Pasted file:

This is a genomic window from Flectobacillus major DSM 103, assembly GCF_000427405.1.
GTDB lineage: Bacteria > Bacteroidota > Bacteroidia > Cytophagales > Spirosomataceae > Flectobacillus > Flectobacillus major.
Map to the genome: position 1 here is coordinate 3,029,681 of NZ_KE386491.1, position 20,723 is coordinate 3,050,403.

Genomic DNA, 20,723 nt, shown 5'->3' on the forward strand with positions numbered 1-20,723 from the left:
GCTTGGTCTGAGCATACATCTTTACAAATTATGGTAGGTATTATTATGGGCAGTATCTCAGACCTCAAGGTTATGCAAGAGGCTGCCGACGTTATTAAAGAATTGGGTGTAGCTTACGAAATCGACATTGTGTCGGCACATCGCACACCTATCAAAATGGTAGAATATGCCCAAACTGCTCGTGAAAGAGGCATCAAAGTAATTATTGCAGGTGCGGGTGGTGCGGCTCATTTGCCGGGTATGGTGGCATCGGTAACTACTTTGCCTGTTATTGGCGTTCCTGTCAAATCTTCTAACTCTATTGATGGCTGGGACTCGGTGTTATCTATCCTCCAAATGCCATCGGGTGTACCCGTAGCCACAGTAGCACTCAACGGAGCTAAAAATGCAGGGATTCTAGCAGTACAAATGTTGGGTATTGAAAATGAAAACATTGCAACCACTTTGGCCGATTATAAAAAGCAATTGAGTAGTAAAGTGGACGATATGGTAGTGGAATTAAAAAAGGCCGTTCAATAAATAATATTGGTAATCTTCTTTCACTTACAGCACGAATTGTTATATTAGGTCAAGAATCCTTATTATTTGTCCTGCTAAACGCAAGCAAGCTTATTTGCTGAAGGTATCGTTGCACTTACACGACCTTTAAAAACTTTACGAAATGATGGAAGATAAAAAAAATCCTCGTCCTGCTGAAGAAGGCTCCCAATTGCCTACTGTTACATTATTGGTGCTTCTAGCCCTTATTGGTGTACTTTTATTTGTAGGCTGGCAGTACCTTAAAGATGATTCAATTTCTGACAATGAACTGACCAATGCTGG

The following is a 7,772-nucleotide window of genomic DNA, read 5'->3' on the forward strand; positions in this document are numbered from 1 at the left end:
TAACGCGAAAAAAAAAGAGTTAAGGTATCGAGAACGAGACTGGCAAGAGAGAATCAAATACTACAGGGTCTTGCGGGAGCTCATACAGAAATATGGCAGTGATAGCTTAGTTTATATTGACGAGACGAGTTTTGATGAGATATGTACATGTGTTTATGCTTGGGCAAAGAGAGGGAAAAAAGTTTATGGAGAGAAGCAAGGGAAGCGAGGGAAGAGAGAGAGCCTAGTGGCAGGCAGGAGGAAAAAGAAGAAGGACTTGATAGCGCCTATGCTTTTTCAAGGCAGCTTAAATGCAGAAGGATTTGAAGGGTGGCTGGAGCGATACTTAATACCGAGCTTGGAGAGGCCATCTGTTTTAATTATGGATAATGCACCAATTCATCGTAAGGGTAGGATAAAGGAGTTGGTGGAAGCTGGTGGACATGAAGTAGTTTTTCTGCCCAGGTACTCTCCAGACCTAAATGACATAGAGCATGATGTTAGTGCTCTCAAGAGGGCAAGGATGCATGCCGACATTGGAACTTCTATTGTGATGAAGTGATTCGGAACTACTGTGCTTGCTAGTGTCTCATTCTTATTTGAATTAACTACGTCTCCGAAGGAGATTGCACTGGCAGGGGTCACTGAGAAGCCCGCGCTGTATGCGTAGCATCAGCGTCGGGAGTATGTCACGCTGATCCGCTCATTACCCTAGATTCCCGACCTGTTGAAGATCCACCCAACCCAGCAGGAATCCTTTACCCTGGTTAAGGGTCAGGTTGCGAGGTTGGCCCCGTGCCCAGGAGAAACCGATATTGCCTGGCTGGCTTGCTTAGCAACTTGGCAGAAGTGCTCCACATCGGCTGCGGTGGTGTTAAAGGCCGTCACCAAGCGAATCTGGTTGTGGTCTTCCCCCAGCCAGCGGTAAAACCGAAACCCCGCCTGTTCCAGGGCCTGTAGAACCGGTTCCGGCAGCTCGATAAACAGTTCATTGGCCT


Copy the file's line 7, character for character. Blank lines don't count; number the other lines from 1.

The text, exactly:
TAACGCGAAAAAAAAAGAGTTAAGGTATCGAGAACGAGACTGGCAAGAGAGAATCAAATACTACAGGGTCTTGCGGGAGCTCATACAGAAATATGGCAGTGATAGCTTAGTTTATATTGACGAGACGAGTTTTGATGAGATATGTACATGTGTTTATGCTTGGGCAAAGAGAGGGAAAAAAGTTTATGGAGAGAAGCAAGGGAAGCGAGGGAAGAGAGAGAGCCTAGTGGCAGGCAGGAGGAAAAAGAAGAAGGACTTGATAGCGCCTATGCTTTTTCAAGGCAGCTTAAATGCAGAAGGATTTGAAGGGTGGCTGGAGCGATACTTAATACCGAGCTTGGAGAGGCCATCTGTTTTAATTATGGATAATGCACCAATTCATCGTAAGGGTAGGATAAAGGAGTTGGTGGAAGCTGGTGGACATGAAGTAGTTTTTCTGCCCAGGTACTCTCCAGACCTAAATGACATAGAGCATGATGTTAGTGCTCTCAAGAGGGCAAGGATGCATGCCGACATTGGAACTTCTATTGTGATGAAGTGATTCGGAACTACTGTGCTTGCTAGTGTCTCATTCTTATTTGAATTAACTACGTCTCCGAAGGAGATTGCACTGGCAGGGGTCACTGAGAAGCCCGCGCTGTATGCGTAGCATCAGCGTCGGGAGTATGTCACGCTGATCCGCTCATTACCCTAGATTCCCGACCTGTTGAAGATCCACCCAACCCAGCAGGAATCCTTTACCCTGGTTAAGGGTCAGGTTGCGAGGTTGGCCCCGTGCCCAGGAGAAACCGATATTGCCTGGCTGGCTTGCTTAGCAACTTGGCAGAAGTGCTCCACATCGGCTGCGGTGGTGTTAAAGGCCGTCACCAAGCGAATCTGGTTGTGGTCTTCCCCCAGCCAGCGGTAAAACCGAAACCCCGCCTGTTCCAGGGCCTGTAGAACCGGTTCCGGCAGCTCGATAAACAGTTCATTGGCCT